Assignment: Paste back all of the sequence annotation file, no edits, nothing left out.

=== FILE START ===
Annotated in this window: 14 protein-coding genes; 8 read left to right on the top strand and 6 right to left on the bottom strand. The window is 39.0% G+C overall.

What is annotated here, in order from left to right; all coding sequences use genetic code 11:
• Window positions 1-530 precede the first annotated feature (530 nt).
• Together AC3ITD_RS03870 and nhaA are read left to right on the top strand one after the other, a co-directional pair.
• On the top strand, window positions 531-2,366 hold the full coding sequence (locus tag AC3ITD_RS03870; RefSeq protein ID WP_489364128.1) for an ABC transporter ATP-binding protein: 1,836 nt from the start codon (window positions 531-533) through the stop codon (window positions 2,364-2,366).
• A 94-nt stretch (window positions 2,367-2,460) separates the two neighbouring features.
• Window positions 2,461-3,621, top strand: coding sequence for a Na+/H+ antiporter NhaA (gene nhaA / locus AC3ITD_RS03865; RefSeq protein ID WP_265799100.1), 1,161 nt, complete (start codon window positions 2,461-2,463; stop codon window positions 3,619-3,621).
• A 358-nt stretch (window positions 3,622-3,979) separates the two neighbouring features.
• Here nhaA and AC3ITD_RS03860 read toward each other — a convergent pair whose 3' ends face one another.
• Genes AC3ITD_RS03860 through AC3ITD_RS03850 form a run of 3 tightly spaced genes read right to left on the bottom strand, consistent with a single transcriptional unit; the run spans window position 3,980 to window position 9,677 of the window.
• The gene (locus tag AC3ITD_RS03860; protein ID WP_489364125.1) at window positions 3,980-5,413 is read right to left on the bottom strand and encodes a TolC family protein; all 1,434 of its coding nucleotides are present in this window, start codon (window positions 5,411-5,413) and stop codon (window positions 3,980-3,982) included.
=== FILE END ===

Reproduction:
Annotated in this window: 14 protein-coding genes; 8 read left to right on the top strand and 6 right to left on the bottom strand. The window is 39.0% G+C overall.

What is annotated here, in order from left to right; all coding sequences use genetic code 11:
• Window positions 1-530 precede the first annotated feature (530 nt).
• Together AC3ITD_RS03870 and nhaA are read left to right on the top strand one after the other, a co-directional pair.
• On the top strand, window positions 531-2,366 hold the full coding sequence (locus tag AC3ITD_RS03870; RefSeq protein ID WP_489364128.1) for an ABC transporter ATP-binding protein: 1,836 nt from the start codon (window positions 531-533) through the stop codon (window positions 2,364-2,366).
• A 94-nt stretch (window positions 2,367-2,460) separates the two neighbouring features.
• Window positions 2,461-3,621, top strand: coding sequence for a Na+/H+ antiporter NhaA (gene nhaA / locus AC3ITD_RS03865; RefSeq protein ID WP_265799100.1), 1,161 nt, complete (start codon window positions 2,461-2,463; stop codon window positions 3,619-3,621).
• A 358-nt stretch (window positions 3,622-3,979) separates the two neighbouring features.
• Here nhaA and AC3ITD_RS03860 read toward each other — a convergent pair whose 3' ends face one another.
• Genes AC3ITD_RS03860 through AC3ITD_RS03850 form a run of 3 tightly spaced genes read right to left on the bottom strand, consistent with a single transcriptional unit; the run spans window position 3,980 to window position 9,677 of the window.
• The gene (locus tag AC3ITD_RS03860; protein ID WP_489364125.1) at window positions 3,980-5,413 is read right to left on the bottom strand and encodes a TolC family protein; all 1,434 of its coding nucleotides are present in this window, start codon (window positions 5,411-5,413) and stop codon (window positions 3,980-3,982) included.